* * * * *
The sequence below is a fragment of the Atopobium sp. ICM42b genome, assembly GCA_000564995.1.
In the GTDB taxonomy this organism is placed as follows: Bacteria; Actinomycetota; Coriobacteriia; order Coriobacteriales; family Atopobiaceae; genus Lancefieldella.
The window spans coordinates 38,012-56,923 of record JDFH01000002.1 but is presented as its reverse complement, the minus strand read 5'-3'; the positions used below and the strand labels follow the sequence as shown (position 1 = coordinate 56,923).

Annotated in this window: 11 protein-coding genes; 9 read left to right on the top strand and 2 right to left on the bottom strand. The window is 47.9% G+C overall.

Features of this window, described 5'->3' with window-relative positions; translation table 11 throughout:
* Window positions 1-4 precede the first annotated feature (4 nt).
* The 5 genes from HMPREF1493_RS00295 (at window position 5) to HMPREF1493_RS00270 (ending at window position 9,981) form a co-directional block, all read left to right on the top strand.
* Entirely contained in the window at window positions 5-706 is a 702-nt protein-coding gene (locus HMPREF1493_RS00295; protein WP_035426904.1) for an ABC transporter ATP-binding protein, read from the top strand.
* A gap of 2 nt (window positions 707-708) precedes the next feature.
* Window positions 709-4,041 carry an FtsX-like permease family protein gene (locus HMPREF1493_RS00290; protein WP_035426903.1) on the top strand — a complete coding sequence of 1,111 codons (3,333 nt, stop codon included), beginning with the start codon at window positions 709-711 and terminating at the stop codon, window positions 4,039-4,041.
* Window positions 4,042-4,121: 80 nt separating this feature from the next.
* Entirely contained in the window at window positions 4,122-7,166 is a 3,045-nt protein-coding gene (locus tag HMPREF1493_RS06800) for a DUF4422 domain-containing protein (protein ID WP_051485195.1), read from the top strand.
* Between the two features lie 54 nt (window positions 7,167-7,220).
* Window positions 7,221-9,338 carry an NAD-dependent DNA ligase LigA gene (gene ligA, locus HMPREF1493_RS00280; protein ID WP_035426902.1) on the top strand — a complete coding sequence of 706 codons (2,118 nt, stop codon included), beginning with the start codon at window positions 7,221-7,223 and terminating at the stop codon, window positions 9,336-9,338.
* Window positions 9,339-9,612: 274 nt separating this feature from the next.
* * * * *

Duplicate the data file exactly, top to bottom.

The sequence below is a fragment of the Atopobium sp. ICM42b genome, assembly GCA_000564995.1.
In the GTDB taxonomy this organism is placed as follows: Bacteria; Actinomycetota; Coriobacteriia; order Coriobacteriales; family Atopobiaceae; genus Lancefieldella.
The window spans coordinates 38,012-56,923 of record JDFH01000002.1 but is presented as its reverse complement, the minus strand read 5'-3'; the positions used below and the strand labels follow the sequence as shown (position 1 = coordinate 56,923).

Annotated in this window: 11 protein-coding genes; 9 read left to right on the top strand and 2 right to left on the bottom strand. The window is 47.9% G+C overall.

Features of this window, described 5'->3' with window-relative positions; translation table 11 throughout:
* Window positions 1-4 precede the first annotated feature (4 nt).
* The 5 genes from HMPREF1493_RS00295 (at window position 5) to HMPREF1493_RS00270 (ending at window position 9,981) form a co-directional block, all read left to right on the top strand.
* Entirely contained in the window at window positions 5-706 is a 702-nt protein-coding gene (locus HMPREF1493_RS00295; protein WP_035426904.1) for an ABC transporter ATP-binding protein, read from the top strand.
* A gap of 2 nt (window positions 707-708) precedes the next feature.
* Window positions 709-4,041 carry an FtsX-like permease family protein gene (locus HMPREF1493_RS00290; protein WP_035426903.1) on the top strand — a complete coding sequence of 1,111 codons (3,333 nt, stop codon included), beginning with the start codon at window positions 709-711 and terminating at the stop codon, window positions 4,039-4,041.
* Window positions 4,042-4,121: 80 nt separating this feature from the next.
* Entirely contained in the window at window positions 4,122-7,166 is a 3,045-nt protein-coding gene (locus tag HMPREF1493_RS06800) for a DUF4422 domain-containing protein (protein ID WP_051485195.1), read from the top strand.
* Between the two features lie 54 nt (window positions 7,167-7,220).
* Window positions 7,221-9,338 carry an NAD-dependent DNA ligase LigA gene (gene ligA, locus HMPREF1493_RS00280; protein ID WP_035426902.1) on the top strand — a complete coding sequence of 706 codons (2,118 nt, stop codon included), beginning with the start codon at window positions 7,221-7,223 and terminating at the stop codon, window positions 9,336-9,338.
* Window positions 9,339-9,612: 274 nt separating this feature from the next.